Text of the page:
And if you’re relied upon and you field and you catch and you throw the balls that are hit in your area without relying on the extreme outside-of-scope plays, then you’re gonna play for a long time and you’re gonna be relied upon.
Mark: So how do you teach it?
Brennan: I teach it very compartmentalized and broken down. Specifically for the infield, I believe there’s different types of ground balls. I explain to kids and young players how to view the infield in a way that breaks down the ground balls into different types.
And along with those different types come different types of footwork and angles and range and glove positioning. So, I break the infield down into seven core ground balls. And I believe every ground ball, unless you’re gonna dive for it, falls into one of those seven categories.
And each one of those categories has its own footwork, has its own glove position, has its own angle to the ball. And when you break it down like that, you can work on individual ground balls all the way down to the fundamental level. And then when you build it all back up, the infielder has a better understanding of:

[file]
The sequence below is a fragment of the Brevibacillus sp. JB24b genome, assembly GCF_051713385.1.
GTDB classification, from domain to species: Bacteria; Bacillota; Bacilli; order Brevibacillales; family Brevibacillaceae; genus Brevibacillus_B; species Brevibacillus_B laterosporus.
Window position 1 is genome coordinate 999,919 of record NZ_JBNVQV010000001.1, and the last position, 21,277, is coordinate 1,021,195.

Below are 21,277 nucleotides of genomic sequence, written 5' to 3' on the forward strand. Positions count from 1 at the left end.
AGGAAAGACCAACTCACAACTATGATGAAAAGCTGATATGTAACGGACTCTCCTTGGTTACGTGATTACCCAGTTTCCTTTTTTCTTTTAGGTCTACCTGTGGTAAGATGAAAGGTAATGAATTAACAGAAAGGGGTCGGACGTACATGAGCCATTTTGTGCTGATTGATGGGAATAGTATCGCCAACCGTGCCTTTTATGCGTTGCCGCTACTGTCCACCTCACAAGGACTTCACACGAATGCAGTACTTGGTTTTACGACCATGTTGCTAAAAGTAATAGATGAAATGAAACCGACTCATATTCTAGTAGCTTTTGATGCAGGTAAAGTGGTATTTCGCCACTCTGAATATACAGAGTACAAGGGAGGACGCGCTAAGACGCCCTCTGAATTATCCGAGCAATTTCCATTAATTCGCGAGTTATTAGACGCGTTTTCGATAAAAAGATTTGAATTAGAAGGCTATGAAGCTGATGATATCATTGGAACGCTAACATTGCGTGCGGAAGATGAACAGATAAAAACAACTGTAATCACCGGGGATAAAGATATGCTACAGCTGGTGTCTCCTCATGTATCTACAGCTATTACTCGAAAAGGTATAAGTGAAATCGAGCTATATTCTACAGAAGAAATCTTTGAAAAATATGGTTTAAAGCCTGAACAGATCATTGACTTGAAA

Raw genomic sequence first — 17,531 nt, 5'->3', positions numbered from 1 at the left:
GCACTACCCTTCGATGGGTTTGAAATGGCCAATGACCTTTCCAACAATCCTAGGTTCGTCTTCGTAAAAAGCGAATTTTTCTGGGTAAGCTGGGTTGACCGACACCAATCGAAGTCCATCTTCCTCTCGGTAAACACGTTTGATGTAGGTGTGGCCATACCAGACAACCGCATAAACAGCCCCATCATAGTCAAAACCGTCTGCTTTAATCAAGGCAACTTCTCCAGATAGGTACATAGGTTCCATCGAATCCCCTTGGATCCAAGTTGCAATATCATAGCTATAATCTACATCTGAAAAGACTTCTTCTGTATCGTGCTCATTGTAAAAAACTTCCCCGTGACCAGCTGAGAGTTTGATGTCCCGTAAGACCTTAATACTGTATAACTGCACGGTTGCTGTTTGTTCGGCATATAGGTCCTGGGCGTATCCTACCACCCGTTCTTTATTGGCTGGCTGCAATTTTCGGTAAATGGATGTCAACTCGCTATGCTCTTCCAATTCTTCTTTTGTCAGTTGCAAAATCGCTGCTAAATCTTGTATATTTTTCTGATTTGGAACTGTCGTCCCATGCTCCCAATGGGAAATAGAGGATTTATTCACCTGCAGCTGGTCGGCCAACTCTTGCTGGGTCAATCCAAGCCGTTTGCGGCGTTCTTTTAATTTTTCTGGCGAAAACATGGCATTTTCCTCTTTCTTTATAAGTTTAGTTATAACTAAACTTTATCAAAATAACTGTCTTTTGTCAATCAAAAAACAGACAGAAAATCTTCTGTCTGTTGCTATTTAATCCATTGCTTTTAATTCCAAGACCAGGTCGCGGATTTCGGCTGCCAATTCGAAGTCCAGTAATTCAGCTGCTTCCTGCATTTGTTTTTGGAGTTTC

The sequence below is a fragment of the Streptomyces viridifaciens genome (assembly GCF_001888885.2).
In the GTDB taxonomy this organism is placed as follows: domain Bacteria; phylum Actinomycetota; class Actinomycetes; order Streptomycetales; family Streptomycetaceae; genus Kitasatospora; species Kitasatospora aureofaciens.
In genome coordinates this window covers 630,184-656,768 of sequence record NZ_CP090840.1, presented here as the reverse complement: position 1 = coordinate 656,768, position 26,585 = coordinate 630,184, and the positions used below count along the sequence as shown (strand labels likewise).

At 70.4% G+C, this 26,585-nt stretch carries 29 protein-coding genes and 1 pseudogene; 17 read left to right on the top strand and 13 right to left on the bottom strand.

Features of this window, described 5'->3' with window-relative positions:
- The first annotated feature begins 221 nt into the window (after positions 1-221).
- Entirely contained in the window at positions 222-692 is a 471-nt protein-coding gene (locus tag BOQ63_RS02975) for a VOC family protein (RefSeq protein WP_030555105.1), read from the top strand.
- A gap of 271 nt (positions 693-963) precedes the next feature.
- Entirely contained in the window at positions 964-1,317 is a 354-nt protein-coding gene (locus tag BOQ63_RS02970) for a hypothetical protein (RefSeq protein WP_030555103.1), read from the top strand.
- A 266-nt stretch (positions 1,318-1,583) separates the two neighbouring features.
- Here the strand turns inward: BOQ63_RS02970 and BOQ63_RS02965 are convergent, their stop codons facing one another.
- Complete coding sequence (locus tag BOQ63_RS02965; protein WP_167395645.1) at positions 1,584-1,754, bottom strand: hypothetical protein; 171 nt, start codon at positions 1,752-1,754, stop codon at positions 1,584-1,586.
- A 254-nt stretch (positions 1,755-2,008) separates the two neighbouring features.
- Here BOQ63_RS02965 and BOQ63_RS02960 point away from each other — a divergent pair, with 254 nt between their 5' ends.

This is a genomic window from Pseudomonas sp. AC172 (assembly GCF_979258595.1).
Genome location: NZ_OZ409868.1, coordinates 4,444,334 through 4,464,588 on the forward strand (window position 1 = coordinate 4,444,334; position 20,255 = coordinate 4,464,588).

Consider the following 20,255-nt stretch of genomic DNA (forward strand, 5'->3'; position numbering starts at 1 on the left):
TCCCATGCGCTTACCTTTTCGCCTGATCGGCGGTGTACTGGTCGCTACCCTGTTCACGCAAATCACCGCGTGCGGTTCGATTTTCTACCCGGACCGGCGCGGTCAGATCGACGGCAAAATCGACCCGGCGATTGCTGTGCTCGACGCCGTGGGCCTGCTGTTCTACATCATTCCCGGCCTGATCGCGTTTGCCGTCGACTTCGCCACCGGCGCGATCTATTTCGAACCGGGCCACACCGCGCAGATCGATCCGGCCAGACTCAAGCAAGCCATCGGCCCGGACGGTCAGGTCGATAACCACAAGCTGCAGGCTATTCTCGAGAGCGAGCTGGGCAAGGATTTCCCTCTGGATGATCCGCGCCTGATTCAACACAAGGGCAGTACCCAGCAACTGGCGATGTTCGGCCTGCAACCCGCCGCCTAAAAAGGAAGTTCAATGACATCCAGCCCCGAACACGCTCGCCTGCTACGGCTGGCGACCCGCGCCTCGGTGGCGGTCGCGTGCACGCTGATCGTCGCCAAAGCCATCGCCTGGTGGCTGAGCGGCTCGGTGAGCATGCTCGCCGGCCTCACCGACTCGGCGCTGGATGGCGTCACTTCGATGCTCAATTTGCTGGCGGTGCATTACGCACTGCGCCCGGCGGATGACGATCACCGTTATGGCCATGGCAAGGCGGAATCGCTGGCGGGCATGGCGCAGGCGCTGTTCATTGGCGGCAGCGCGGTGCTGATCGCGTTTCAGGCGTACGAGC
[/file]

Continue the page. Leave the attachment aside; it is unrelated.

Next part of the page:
‘When this ball’s hit to me, I practiced this ground ball or that ground ball hundreds of times, and I instantly know, okay, I’m supposed to do this. I’m supposed to put my feet here, I’m supposed to put my glove here, I’m supposed to move this way.’
And it makes it easy to understand and it makes it easy to execute.
And if you don’t break it down like that, especially for young players, they feel overwhelmed and they get stuck or they take a different angle or they’re in the wrong position.
They may have caught the ball, but they’re not in the right position to make the play or make the throw as the game speeds up.
Mark: What are the seven types of ground balls?
Brennan: You’ve got a routine ground ball, which is obviously the most commonly hit ground ball. It’s one that’s hit right at you. Any ball that you can stay to the right of, as a right-handed throwing infielder, or to the left of for a left-handed throwing infielder.
For most infielders who are right-handed, if you can create momentum and feel that ball in between your feet with momentum going back to the left side of the infielder it’s gonna be considered routine.